Earl’s motivation was pragmatic, not political. By then, two out of five drivers in the US were female, and GM’s researchers had noted that they were far from happy with the styling and functionality of their cars, which were designed by, and for, men. Decades later, feminist design theorists were still deploring the ‘gendering’ of objects and images by the men who continued to commission most design projects and to dominate the design teams that developed them, imbuing the results with their own values and ignoring women’s needs, or fobbing them off with clumsy clichés. Take the first trainers to be designed specifically for women, which were introduced in the late 1970s and styled to reflect their names, ‘Princess’ and ‘Lady Jane’, as opposed to ‘Revenge Plus’ and ‘Warrior’ for the male equivalents, according to Christine Boydell’s essay in the 1996 book The Gendered Object.
By the early 21st century, female designers were becoming more numerous and, gradually, more influential. Not that they have been spared the problems and prejudices faced by women in other spheres: from sexist abuse and petty humiliations, such as being mistaken for interns or ignored by clients who insist on addressing their male colleagues, to practical challenges, such as struggling to balance their professional and personal responsibilities or discovering that a man with similar credentials is being paid more for doing the same job. Likewise, teachers in design schools report that even their most promising female students tend to suffer from low self-esteem and other entitlement issues that have haunted women through the ages.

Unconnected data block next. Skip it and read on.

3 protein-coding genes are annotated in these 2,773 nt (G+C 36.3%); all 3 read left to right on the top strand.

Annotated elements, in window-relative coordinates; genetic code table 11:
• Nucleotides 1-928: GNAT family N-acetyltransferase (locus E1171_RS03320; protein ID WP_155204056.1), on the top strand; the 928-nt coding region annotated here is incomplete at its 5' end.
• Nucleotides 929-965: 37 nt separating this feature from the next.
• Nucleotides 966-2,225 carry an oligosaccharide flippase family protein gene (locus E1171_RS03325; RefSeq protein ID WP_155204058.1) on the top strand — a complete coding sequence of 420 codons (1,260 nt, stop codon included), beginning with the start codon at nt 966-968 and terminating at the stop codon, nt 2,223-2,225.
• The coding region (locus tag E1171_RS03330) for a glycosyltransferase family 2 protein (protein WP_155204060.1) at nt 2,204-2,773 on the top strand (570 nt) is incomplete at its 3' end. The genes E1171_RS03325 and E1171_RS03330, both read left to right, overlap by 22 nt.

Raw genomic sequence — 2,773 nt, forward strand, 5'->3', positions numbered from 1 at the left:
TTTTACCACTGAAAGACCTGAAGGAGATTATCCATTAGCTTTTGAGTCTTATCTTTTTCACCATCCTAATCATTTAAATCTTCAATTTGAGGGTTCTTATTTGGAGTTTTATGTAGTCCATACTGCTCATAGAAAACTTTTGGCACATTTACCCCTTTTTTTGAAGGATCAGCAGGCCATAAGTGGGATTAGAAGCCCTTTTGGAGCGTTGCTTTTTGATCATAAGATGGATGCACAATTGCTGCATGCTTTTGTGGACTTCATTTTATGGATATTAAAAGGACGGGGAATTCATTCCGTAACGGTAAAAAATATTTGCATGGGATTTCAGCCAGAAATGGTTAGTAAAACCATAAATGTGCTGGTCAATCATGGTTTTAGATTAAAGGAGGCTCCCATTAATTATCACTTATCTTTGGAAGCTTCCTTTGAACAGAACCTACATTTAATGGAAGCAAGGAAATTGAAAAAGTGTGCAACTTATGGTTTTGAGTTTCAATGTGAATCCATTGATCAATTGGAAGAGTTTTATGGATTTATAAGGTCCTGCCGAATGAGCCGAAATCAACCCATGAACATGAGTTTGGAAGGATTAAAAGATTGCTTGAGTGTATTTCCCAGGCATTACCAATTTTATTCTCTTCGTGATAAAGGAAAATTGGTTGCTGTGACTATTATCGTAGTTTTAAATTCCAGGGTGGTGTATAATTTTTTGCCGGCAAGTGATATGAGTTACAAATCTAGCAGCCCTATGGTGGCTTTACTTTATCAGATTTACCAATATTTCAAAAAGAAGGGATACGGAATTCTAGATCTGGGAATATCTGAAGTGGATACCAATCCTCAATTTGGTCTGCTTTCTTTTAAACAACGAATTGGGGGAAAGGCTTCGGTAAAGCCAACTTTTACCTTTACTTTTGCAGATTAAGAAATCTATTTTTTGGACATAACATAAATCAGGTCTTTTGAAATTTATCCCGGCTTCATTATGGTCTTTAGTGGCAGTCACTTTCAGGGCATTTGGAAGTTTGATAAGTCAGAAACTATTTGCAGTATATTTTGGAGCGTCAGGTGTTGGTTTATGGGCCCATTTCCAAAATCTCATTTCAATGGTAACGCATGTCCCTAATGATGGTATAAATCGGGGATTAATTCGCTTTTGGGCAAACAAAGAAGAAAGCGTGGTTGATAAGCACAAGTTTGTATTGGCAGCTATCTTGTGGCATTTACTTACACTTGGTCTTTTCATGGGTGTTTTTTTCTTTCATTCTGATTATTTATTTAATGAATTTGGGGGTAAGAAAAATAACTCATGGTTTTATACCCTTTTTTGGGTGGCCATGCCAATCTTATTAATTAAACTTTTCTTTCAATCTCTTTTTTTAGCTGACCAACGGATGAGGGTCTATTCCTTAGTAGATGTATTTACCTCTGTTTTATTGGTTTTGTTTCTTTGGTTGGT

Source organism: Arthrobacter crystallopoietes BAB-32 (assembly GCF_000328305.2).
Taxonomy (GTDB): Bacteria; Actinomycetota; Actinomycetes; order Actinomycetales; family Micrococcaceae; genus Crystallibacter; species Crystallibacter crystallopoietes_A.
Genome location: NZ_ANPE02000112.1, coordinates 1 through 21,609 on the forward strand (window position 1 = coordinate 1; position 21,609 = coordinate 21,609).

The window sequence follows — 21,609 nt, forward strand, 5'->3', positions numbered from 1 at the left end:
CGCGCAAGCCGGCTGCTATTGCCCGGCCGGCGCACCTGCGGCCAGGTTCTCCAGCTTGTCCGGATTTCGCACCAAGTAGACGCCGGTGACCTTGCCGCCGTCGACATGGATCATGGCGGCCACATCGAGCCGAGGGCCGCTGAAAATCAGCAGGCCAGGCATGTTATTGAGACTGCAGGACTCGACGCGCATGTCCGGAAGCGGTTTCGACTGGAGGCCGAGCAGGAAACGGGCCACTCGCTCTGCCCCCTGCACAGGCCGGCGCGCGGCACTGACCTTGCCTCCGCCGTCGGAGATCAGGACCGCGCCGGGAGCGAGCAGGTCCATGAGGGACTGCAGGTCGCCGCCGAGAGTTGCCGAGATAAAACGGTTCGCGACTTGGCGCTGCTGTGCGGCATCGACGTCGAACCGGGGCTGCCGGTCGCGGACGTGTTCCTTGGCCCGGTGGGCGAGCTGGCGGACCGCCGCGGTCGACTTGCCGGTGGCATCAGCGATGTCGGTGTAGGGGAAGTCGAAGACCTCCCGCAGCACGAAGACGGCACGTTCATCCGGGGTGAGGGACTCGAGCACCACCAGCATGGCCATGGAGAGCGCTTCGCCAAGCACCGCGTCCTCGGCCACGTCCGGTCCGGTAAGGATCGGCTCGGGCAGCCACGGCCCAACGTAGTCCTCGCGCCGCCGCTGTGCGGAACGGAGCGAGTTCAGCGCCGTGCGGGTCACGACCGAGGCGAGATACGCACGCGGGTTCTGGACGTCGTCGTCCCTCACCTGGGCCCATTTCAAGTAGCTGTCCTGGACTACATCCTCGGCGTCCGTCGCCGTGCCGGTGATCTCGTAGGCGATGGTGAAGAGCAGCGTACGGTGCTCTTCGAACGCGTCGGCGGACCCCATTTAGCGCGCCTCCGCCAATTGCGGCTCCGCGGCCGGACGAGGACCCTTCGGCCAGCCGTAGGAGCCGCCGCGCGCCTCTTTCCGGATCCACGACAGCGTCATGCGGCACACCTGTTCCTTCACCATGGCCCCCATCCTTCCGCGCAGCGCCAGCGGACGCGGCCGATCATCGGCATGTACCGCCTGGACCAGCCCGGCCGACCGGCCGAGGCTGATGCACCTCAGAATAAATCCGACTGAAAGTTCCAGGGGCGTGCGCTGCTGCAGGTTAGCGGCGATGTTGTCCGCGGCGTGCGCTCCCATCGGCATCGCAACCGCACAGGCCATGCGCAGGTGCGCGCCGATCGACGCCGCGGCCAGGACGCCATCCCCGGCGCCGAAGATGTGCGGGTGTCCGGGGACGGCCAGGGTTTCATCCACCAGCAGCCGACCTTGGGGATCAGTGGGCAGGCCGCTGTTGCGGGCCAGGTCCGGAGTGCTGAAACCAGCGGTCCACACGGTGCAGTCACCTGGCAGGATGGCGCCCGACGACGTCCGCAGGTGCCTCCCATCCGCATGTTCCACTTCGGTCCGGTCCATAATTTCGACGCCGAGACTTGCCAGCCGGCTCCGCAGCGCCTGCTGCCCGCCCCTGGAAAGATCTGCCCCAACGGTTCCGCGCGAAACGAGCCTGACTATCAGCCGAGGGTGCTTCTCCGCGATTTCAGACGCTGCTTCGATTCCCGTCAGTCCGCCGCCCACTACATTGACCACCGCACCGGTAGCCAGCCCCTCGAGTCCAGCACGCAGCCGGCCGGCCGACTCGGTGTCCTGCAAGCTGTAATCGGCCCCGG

Yet there are more and more exceptions. Boom, Cottam, Jongerius and other accomplished female designers act as inspiring role models for younger women. Some mixed-gender design duos have chosen to work under the woman’s name rather than the man’s: as Wieki Somers and her partner, Dylan van den Berg, do at Studio Wieki Somers in Rotterdam. The accomplishments of once-neglected female designers from the past are now celebrated in exhibitions, such as the recent ‘Female Bauhaus’ shows (including one devoted to Arndt) at the Bauhaus-Archiv in Berlin, and last spring’s retrospective of the work of the pioneering software designer Muriel Cooper at the Arthur Ross Architecture Gallery in New York. The gender politics of design are also explored in the books and debates organized by advocacy groups including Hall of Femmes and the recently formed international Gender Design Network.
Even so, women still seem to struggle in established areas of design – industrial design especially – probably because a designer’s prospects in those fields are determined by the mostly male powerbrokers, who dispense prestigious commissions. Jongerius is, so far, the only woman to have broken into the elite group of leading industrial designers. Her work has already proved decisive in encouraging a greater emphasis on the subtleties of texture, colour and symbolism in mass-market products, as has that of other influential female designers, including Ilse Crawford in interiors and Frith Kerr in graphics.